Home Inspections: The Buyer's Advantage Before Reaching the Closing Table
The perfect home sits in your desired neighborhood, and you instantly fall in love with it. Nearly ripping out the real estate agent's sign from the manicured lawn, you put electronic pen to paper with your competitive offer, and the seller agrees to your price & terms.
The deal is done and now it is time to move inside your dream home. Unfortunately, in your zeal to win the deal, you skipped the home inspection. A few short days later, it is discovered that the roof leaks, the drain line is clogged all the way to the municipal sewer system, and half the house has no electricity due to the old knob and tube wiring.
It's relatively easy to avoid the the gravest of home buyer mistakes by taking advantage of the home inspection contingency.
Home Inspections: Discover Problems Before Closing
When it comes to inspections, many buyers loathe to having these evaluations performed before purchasing a home. Especially in a competitive market, buyers may not want to risk losing the home. Some buyers think the money spent on the inspection could instead go toward the purchase price of the property. Other buyers assume the seller will be more forthcoming about the condition of the home, providing all the details in disclosure paperwork.
"In a competitive market? In case of multiple offers, be wary of the temptation side-step the home inspection process."
As a home buyer, you need to protect yourself to the fullest, and look past the initial expense of the home inspection. Consider the many advantages of having a qualified inspector look over the house thoroughly before fully committing to a purchase. An inspection provides three main benefits to buyers:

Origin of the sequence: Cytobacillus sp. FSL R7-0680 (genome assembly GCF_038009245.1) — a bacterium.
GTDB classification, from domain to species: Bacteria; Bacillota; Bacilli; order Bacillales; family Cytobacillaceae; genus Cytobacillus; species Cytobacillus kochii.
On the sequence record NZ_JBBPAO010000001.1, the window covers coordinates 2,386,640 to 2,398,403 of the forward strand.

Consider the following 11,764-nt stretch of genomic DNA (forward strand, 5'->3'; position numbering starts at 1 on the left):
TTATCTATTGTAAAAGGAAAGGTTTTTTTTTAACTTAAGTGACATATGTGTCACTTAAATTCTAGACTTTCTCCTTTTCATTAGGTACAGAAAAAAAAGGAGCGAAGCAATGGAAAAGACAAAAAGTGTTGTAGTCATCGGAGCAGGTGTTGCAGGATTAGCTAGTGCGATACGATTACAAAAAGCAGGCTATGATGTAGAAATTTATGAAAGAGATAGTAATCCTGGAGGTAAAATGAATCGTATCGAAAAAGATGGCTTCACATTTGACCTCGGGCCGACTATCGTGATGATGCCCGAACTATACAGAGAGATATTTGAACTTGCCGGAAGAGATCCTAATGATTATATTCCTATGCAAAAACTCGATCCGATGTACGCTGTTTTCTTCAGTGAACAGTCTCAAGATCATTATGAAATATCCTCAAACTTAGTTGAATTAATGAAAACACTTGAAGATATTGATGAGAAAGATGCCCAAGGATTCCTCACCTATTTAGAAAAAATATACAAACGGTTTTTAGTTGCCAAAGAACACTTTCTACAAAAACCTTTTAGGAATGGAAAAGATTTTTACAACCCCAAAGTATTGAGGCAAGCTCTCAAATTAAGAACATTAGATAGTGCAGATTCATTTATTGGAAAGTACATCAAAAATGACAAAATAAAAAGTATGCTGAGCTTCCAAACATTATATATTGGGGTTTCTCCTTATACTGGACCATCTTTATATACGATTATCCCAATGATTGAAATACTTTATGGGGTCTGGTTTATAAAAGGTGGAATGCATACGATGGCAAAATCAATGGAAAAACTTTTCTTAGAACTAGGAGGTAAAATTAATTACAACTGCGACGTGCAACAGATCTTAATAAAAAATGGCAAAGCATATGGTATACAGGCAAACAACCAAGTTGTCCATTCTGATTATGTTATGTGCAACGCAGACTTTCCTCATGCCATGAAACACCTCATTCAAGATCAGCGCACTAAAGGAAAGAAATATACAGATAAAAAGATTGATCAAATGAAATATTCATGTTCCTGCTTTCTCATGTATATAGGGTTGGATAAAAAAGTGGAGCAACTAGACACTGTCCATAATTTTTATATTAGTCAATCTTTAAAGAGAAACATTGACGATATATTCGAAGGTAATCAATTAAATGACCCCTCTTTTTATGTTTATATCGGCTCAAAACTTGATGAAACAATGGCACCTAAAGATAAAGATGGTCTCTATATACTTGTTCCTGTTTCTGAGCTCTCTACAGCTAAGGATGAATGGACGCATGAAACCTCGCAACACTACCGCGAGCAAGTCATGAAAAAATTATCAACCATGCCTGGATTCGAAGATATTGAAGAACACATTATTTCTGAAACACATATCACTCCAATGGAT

- The inspection will reveal issues with the house that will need to be addressed. You can set aside the necessary funds to make renovations.
- Your real estate agent can use the inspection information during the negotiation process. They may be able to either get the seller to lower the contract price because of the repairs you have to perform, or have the seller perform the repairs themselves.
- If the seller claims to have made repairs to the property, the inspector can double-check to ensure the seller is telling the truth. The inspector can also inspect the quality of performed repairs and if those repairs were done following all building and zoning codes.
Types of Home Inspections to Consider
There are many types of home inspections that you can have performed on the property. Which inspections to obtain will be based on many factors including the age of the house and the specific features to the structure. We have broken down inspections into two main categories: general inspections and specialist inspections.
"Home inspectors aren't created equal! Dont' just open-up the phone book - ask your real estate agent for a list of trusted inspectors."
General home inspections will normally involve the inspector examining the major functions of the home. They will note potential issues yet cannot give you more in-depth advice because they may not be licensed depending on the state they work in. Instead, they may refer you to a specialist. Types of general inspections that will be performed:
- Roof inspections
- Foundation inspections
- Electrical inspections
- Plumbing inspections
- Heating and cooling system inspections
Basements are not common in Las Vegas. Some inspectors will also check basements for drainage issues, as well as the walls, ceilings and flooring. Always obtain a list of services that the general home inspector will provide.
A general home inspector will recommend a specialized inspection by a licensed professional if they spot a defect that goes beyond their scope of knowledge or experience. You may also seek out a specialized inspection for homes that may have specific features, such as wells and chimneys. Types of specialized inspections you may have performed:
- Well inspections
- Pest Inspections
- Chimney inspections
- In-ground pool inspections
- Mold inspections
- Asbestos testing
- Radon testing
Planning for an Inspection
Once you enter into contract, arrange to have the home and property inspected immediately after your offer is accepted. It's important to discuss inspection contingencies & related contract timelines with your agent before writing-up an offer. Allowing enough time to arrange for all inspections will provide your real estate agent with the required information to execute the best negotiation strategy.